The decoded frame data and audio data generated in step S2205, and the decoded frame data decoded at high speed in step S2207 are output from a decoded frame output unit 2004 and decoded audio output unit 2006 to a display device (step S2206 or S2208).

The process executed by the frame data decoding unit 2003 in FIG. 19 will be described below with reference to FIG. 20 that shows the detailed arrangement of the frame data decoding unit 2003, and the flowchart of FIG. 22.

The encoded frame data and playback method information input to an encoded frame data input section 2101 are output to a to-be-decoded tile determination section 2102. If the playback method is normal playback, the to-be-decoded tile determination section 2102 determines all tiles in a frame shown in FIG. 23A as tiles to be decoded (step S2501). On the other hand, if the playback method is high-speed playback, the section 2102 displays the entire frame at the time of reception of the high-speed playback designation, as shown in FIG. 23B, and then determines some tiles in a frame as default tiles to be decoded in the high-speed playback mode (step S2501), as indicated by the bold line in FIG. 23B.

Note that the size of a region to be played back at high speed is half the area of the entire frame, and the load of the frame data decoding unit 2003 on the decoding process is substantially the same as that on normal playback. However, since the decoding process is done for respective tiles, an area S1 of a region to be decoded at thigh speed corresponds to a maximum size which is an integer multiple of tiles and does not exceed S0/2 (where S0 is the area of an original frame).

Furthermore, if the user designates a change in position of the display region using a region designation unit 2011 during high-speed playback, tiles of the designated region are determined as those to be decoded, as indicated by the bold line in FIG. 25 (step S2501). At this time, since the region to be played back is determined, the control unit 1010 sets information that specifies tiles included in the set region in the frame data decoding unit 2003. At this time, if the region position to be played back is changed (to move the region), the entire frame is preferably temporarily played back to update the entire screen, and then to set the region. The region to be played back is moved for each tile size. The region designation unit 2011 is implemented by moving a cursor interlocked with a pointing device or the like, but it may be implemented by cursor keys or the like. Furthermore, upon determining tiles to be decoded, information stored in the main header and tile header is used. In FIG. 23B in the high-speed playback mode, inner 24 tiles (=4 (vertical)×6 (horizontal)) of a total of 48 tiles (=6 (vertical)×8 (horizontal)) are determined as tiles to be decoded. However, the present invention is not limited to this, and an arbitrary number of tiles that can be processed need only be selected in accordance with the processor speed. When the user selects the normal playback mode during high-speed playback, the entire frame is to be played back at 30 fps; when he or she switches the normal playback mode to the high-speed playback mode, the default tile position is set, or the tile position in the previous high-speed playback mode is set.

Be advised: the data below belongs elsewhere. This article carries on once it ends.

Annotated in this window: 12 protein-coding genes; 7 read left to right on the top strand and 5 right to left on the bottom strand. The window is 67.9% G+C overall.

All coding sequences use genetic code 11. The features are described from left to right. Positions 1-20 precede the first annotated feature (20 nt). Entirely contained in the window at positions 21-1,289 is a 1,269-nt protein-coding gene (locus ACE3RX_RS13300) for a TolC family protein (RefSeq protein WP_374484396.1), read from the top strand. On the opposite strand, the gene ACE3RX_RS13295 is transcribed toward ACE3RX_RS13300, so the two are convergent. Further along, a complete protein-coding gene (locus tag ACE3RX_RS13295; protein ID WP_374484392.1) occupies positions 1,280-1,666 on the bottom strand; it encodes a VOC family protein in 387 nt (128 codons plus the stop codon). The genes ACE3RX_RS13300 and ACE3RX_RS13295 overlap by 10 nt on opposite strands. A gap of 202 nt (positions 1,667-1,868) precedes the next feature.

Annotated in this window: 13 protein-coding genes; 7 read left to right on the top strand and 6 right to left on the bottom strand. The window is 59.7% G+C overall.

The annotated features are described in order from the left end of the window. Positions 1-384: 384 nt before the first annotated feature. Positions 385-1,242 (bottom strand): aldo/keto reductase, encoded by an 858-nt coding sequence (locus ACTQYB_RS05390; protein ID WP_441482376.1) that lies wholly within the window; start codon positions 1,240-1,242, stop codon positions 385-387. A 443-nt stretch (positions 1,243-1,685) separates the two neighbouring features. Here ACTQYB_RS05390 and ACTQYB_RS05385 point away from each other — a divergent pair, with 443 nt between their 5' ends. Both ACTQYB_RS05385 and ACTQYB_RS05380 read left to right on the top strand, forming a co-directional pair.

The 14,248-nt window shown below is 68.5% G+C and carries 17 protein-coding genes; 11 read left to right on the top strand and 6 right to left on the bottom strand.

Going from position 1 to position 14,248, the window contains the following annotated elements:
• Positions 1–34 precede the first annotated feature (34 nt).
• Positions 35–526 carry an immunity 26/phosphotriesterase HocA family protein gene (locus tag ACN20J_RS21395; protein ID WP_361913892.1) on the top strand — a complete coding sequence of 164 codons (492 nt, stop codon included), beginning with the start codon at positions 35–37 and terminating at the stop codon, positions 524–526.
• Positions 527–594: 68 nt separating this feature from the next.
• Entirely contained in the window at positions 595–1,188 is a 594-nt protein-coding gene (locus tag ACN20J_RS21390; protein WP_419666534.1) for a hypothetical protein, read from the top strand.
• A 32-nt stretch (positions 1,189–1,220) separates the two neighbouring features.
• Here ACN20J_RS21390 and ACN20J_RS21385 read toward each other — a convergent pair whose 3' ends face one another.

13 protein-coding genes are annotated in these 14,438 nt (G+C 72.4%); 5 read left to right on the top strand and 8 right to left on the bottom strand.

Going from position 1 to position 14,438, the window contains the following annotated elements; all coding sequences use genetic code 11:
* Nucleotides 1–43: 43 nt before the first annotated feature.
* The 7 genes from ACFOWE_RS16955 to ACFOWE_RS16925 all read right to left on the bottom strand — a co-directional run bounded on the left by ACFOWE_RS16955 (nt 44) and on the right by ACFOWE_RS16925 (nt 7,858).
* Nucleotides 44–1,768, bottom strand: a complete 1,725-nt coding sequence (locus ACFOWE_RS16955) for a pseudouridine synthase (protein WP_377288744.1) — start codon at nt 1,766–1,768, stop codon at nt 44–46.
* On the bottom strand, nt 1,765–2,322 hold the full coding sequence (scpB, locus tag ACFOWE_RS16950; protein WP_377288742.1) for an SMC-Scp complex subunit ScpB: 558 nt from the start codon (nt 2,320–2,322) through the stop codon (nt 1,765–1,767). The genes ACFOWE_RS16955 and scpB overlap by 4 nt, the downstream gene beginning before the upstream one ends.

Let M be the number of tiles to be decoded, which are determined in this process. Then, numbers 0 to M−1 are assigned to the tiles to be decoded so as to identify respective tiles to be decoded. In this case, the numbers are assigned, so that the number increments from the upper left tile toward right neighboring tiles, and also from the uppermost tile toward lower tiles, as shown in FIG. 24.